Due to the less invasive approach of laparoscopic surgery in comparison to open surgery, the immunological stress response to injury is reduced due to a decrease in the level of trauma experienced by the patient. Studies however have shown that carbon dioxide gas may potentiate an inflammatory response.1 Sietses et al researched these effects on patients undergoing laparoscopic cholecystectomy.  They compared CRP levels in patients having pneumoperitoneum created by insufflations of CO2, helium and abdominal wall lifting. Results showed that the CRP level was significantly raised in patients who underwent CO2 insufflation compared to the other two techniques. Whilst the EAES does not recommend any specific alterations in management to reduce the stress response to injury during laparoscopy, this study could prompt anaesthetists and surgeons to be aware of the possible increased immunological effect of CO2 and therefore, use the lowest IAP possible to achieve the desired effect.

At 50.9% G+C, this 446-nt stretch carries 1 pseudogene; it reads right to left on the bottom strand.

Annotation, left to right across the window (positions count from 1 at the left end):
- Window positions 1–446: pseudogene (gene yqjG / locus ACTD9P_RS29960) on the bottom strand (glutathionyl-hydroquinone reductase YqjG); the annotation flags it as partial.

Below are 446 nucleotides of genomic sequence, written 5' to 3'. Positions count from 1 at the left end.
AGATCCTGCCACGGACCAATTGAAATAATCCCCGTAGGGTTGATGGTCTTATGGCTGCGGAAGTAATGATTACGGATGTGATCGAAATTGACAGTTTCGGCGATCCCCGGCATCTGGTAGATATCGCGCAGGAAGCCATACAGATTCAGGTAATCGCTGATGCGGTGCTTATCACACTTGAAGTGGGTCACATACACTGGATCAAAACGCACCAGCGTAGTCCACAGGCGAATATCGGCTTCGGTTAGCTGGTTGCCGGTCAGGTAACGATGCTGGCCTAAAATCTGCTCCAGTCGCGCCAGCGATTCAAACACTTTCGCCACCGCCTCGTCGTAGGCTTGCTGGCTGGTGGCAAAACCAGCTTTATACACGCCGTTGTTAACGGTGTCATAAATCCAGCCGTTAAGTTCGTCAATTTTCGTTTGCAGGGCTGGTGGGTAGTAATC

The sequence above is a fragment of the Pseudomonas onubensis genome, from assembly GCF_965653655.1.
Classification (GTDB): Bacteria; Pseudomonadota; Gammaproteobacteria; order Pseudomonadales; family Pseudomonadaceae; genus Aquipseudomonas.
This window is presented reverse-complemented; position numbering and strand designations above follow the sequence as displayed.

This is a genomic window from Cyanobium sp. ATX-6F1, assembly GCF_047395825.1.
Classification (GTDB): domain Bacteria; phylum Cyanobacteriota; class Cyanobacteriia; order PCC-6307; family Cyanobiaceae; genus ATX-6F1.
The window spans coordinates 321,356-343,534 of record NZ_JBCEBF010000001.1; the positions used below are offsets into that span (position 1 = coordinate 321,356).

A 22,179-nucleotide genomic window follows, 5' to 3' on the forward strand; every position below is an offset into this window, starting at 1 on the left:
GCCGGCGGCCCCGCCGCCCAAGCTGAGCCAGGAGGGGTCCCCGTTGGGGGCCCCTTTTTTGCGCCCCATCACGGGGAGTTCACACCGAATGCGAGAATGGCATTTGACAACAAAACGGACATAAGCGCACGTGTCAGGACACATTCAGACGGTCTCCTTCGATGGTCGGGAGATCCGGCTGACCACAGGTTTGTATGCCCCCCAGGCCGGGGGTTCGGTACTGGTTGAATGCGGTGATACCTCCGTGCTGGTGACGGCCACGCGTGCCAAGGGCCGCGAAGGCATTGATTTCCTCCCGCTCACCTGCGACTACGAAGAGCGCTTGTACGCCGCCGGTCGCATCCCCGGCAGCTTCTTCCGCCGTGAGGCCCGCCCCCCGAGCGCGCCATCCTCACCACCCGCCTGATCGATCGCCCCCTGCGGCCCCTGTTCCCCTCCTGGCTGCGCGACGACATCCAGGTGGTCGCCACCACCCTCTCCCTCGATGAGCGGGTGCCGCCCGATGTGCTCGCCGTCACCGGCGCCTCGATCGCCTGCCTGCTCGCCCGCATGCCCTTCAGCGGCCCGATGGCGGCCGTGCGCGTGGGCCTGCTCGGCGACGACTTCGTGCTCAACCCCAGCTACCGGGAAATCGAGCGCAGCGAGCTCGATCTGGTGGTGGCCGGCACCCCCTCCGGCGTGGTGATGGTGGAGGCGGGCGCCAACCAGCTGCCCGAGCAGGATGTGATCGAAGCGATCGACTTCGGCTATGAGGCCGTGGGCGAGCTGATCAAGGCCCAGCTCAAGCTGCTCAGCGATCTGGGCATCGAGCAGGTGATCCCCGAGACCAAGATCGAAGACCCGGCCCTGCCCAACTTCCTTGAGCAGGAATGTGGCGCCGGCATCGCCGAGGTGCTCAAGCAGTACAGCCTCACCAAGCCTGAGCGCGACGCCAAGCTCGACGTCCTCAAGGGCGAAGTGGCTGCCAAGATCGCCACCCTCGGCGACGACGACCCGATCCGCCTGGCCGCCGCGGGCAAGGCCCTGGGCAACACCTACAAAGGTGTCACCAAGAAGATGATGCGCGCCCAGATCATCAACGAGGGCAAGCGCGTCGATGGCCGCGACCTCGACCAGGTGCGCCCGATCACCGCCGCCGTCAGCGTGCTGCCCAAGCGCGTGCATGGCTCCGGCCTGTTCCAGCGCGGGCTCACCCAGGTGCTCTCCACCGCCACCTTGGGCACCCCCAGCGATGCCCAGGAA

It is evident that the creation of pneumoperitoneum, which is required to perform effective laparoscopy, causes physiological changes to all the major systems of the human body. Knowledge of these changes is of the utmost importance so that one has increased awareness of when these changes can become pathophysiological, i.e. in patients with pre-operative co-morbidities. It is only from identification of patients at risk of pathophysiological effects from laparoscopy that one can implement appropriate monitoring and management techniques to avoid such complications. This therefore maintains the safety and often advantageous method of laparoscopic surgery over open surgical techniques.